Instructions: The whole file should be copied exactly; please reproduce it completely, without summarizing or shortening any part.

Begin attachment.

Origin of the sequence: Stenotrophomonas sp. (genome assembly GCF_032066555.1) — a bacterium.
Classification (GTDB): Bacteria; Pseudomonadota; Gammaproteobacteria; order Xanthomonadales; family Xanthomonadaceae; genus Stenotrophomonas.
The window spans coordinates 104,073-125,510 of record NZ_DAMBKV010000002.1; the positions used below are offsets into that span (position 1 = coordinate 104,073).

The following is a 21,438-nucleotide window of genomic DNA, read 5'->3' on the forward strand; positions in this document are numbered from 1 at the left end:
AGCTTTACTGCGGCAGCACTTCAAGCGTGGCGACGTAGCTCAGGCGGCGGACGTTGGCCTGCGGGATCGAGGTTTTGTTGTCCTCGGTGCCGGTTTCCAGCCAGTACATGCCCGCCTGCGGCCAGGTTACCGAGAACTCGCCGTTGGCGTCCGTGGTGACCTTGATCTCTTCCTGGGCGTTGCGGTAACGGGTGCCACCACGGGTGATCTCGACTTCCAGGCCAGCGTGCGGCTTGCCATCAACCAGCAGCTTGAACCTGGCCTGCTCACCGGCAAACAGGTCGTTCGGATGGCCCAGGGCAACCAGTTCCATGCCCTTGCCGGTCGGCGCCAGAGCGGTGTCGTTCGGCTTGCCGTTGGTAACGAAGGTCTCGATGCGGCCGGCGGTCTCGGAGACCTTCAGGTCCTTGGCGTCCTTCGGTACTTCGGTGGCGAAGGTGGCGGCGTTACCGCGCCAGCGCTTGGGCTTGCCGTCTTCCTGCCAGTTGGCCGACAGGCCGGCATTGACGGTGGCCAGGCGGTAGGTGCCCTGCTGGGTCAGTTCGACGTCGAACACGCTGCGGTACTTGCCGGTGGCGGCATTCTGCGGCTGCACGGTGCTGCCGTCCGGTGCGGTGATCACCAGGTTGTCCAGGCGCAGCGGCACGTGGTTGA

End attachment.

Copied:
Origin of the sequence: Stenotrophomonas sp. (genome assembly GCF_032066555.1) — a bacterium.
Classification (GTDB): Bacteria; Pseudomonadota; Gammaproteobacteria; order Xanthomonadales; family Xanthomonadaceae; genus Stenotrophomonas.
The window spans coordinates 104,073-125,510 of record NZ_DAMBKV010000002.1; the positions used below are offsets into that span (position 1 = coordinate 104,073).

The following is a 21,438-nucleotide window of genomic DNA, read 5'->3' on the forward strand; positions in this document are numbered from 1 at the left end:
AGCTTTACTGCGGCAGCACTTCAAGCGTGGCGACGTAGCTCAGGCGGCGGACGTTGGCCTGCGGGATCGAGGTTTTGTTGTCCTCGGTGCCGGTTTCCAGCCAGTACATGCCCGCCTGCGGCCAGGTTACCGAGAACTCGCCGTTGGCGTCCGTGGTGACCTTGATCTCTTCCTGGGCGTTGCGGTAACGGGTGCCACCACGGGTGATCTCGACTTCCAGGCCAGCGTGCGGCTTGCCATCAACCAGCAGCTTGAACCTGGCCTGCTCACCGGCAAACAGGTCGTTCGGATGGCCCAGGGCAACCAGTTCCATGCCCTTGCCGGTCGGCGCCAGAGCGGTGTCGTTCGGCTTGCCGTTGGTAACGAAGGTCTCGATGCGGCCGGCGGTCTCGGAGACCTTCAGGTCCTTGGCGTCCTTCGGTACTTCGGTGGCGAAGGTGGCGGCGTTACCGCGCCAGCGCTTGGGCTTGCCGTCTTCCTGCCAGTTGGCCGACAGGCCGGCATTGACGGTGGCCAGGCGGTAGGTGCCCTGCTGGGTCAGTTCGACGTCGAACACGCTGCGGTACTTGCCGGTGGCGGCATTCTGCGGCTGCACGGTGCTGCCGTCCGGTGCGGTGATCACCAGGTTGTCCAGGCGCAGCGGCACGTGGTTGA